Understand your tax code

Tax

Your tax code determines how much income tax will be taken from your pay or pension. It is determined by HM Revenue and Customs (HMRC) and changes at the start of every tax year (from 6 April). Make sure your tax code is correct using our handy guide below:

Tax codes are usually made up of a series of numbers and a letter.

The number is how much income you can have before you pay tax and is based on the basic Personal Allowance. For tax year 2017/2018 the allowance is £11,500. This figure (divided by 10) will precede the letter in your code. So for the 2017/18 financial year, 1150 will be a common number.

The letter indicates your circumstances and how it affects your tax-free Personal Allowance:

  • L: You are under 65 and eligible for the standard tax-free Personal Allowance 
  • M and N: Marriage Allowance lets married couples transfer 10% (£1,150) of their Personal Allowance to their spouse. To transfer you must have an annual income of £11,500 or less
  • M: You are married, and have received 10% of your spouse's personal allowance
  • N: You are married, and have transferred 10% of your personal allowance to your spouse
  • S: Your income or pension is taxed using the rates in Scotland
  • T: Your annual income is over £100,000 and your personal allowance has been reduced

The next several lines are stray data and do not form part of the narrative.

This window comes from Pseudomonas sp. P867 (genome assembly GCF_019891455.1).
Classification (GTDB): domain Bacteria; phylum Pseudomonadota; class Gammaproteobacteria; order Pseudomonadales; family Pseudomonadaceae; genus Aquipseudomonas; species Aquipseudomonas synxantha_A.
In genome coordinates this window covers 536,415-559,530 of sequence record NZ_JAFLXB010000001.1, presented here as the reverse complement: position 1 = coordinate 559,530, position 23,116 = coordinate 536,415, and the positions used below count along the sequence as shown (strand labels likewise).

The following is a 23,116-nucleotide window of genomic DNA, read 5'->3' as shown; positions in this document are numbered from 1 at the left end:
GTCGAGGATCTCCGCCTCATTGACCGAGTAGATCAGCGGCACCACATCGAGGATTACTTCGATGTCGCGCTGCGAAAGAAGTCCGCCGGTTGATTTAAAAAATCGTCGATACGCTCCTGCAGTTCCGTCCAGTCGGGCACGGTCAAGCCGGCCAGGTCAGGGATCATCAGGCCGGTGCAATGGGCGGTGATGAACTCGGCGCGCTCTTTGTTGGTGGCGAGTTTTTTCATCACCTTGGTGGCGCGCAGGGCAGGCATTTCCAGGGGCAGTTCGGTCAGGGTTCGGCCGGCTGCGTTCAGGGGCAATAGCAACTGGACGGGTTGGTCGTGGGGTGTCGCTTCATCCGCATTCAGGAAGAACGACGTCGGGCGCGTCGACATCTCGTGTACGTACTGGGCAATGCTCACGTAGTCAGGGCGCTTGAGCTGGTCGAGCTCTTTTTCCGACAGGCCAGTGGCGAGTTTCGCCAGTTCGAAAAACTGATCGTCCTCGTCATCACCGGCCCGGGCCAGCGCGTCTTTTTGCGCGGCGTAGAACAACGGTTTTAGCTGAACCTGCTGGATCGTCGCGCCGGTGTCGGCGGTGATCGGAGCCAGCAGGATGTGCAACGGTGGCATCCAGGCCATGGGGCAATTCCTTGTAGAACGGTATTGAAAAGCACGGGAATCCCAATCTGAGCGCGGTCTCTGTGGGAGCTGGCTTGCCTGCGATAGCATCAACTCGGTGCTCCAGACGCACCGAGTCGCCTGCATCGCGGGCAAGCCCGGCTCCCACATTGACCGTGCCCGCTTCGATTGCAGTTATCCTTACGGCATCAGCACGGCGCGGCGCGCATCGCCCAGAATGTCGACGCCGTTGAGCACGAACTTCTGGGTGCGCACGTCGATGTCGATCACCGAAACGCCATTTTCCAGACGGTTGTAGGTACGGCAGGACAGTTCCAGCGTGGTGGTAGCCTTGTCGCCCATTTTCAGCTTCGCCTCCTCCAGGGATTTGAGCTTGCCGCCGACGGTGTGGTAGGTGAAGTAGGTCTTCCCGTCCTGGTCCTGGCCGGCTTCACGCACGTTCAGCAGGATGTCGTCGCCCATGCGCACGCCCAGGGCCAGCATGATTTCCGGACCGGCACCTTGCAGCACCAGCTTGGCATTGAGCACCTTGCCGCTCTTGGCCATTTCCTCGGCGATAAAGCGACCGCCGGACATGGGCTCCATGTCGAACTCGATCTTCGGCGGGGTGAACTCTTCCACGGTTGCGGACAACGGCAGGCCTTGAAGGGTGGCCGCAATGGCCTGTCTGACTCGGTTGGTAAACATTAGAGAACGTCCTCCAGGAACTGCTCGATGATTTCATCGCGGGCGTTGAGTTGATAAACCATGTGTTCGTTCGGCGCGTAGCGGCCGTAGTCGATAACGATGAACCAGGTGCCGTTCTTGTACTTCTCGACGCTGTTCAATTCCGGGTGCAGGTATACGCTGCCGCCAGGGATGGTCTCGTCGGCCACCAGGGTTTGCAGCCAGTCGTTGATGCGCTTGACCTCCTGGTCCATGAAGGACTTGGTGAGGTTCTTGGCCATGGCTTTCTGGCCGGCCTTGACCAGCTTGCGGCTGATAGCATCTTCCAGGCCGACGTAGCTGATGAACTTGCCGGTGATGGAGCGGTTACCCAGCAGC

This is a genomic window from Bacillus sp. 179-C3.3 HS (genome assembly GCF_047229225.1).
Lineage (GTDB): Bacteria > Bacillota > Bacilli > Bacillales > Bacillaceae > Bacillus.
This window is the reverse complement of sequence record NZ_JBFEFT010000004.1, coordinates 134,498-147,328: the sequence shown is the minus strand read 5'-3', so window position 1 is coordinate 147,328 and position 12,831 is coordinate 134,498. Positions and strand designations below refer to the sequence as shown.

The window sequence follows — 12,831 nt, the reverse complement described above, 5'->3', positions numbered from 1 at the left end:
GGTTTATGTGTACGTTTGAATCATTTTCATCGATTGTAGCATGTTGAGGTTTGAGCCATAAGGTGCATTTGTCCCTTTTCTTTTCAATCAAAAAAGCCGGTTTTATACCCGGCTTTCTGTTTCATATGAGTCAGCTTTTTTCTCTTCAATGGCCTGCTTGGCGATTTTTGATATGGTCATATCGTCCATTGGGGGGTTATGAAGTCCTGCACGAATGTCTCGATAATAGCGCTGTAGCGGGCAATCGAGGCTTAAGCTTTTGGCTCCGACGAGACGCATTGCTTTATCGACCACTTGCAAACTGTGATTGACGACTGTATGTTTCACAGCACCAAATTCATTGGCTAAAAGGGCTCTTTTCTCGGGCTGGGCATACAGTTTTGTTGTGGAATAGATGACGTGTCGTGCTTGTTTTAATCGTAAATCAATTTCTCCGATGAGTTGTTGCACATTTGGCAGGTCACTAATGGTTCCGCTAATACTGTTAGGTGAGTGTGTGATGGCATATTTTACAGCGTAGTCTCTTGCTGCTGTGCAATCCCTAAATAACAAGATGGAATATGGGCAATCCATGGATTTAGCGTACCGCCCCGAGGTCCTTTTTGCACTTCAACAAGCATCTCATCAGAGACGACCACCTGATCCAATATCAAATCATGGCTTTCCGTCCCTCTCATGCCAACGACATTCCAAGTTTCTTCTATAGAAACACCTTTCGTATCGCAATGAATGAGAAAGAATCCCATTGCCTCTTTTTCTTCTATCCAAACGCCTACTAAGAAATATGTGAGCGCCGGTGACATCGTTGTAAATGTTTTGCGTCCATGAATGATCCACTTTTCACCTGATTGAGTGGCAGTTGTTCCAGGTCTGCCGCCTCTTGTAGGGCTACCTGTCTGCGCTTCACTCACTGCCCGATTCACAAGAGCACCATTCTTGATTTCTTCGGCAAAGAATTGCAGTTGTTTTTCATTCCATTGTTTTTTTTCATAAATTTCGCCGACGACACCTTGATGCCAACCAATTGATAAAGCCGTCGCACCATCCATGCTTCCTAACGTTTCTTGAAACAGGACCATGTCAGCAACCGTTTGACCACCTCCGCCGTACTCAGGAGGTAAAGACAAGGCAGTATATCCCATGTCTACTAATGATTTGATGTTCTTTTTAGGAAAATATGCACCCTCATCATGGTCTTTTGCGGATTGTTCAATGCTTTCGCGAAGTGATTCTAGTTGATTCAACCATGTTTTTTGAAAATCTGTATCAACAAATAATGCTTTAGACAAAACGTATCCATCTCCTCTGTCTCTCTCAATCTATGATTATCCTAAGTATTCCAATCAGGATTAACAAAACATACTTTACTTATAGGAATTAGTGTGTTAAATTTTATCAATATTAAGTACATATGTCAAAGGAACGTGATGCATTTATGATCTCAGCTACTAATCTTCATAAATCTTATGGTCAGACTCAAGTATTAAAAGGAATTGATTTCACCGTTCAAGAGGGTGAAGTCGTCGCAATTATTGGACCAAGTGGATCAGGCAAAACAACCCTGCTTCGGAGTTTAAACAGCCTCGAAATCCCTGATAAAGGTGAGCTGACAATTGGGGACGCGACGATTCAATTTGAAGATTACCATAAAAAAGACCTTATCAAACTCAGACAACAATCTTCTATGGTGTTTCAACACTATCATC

• 0T: Your Personal Allowance has been used up, or you've started a new job and don't have a form P45, or you didn’t give your new employer the details they need to give you a tax code
  • BR: You have more than one income or pension, and the additional income from this job or pension is taxed at the basic rate (20%)
  • D0: You are a higher rate tax payer with more than one income or pension, and the additional income from this job or pension is taxed at the higher rate (40%)
  • D1: You are an additional rate tax payer with more than one income or pension, and the additional income from this job or pension is taxed at the additional rate (45%)
  • NT: You do not pay tax
  • K: Your level of untaxed additional income exceeds your Personal Allowance. This could mean you are paying tax you owe from a previous year through your wages or pension, getting State benefits that you need to pay tax on or getting benefits from work, such as a company car

Emergency codes

  • W1 and M1: These emergency codes are issued if HMRC does not have enough information about you to send your employer the correct code. These will be updated when your employer has your P45.
  • W1 (week): You are paid weekly and your tax is based only on what you are paid in the current pay period, not the whole year. 
  • M1 (month) You are paid monthly and your tax is based only on what you are paid in the current pay period, not the whole year.

If you think you are on the wrong tax code, please find out what to do on the Government’s services and information website for advice on next steps: https://www.gov.uk/tax-codes/if-you-think-youve-paid-too-much-tax

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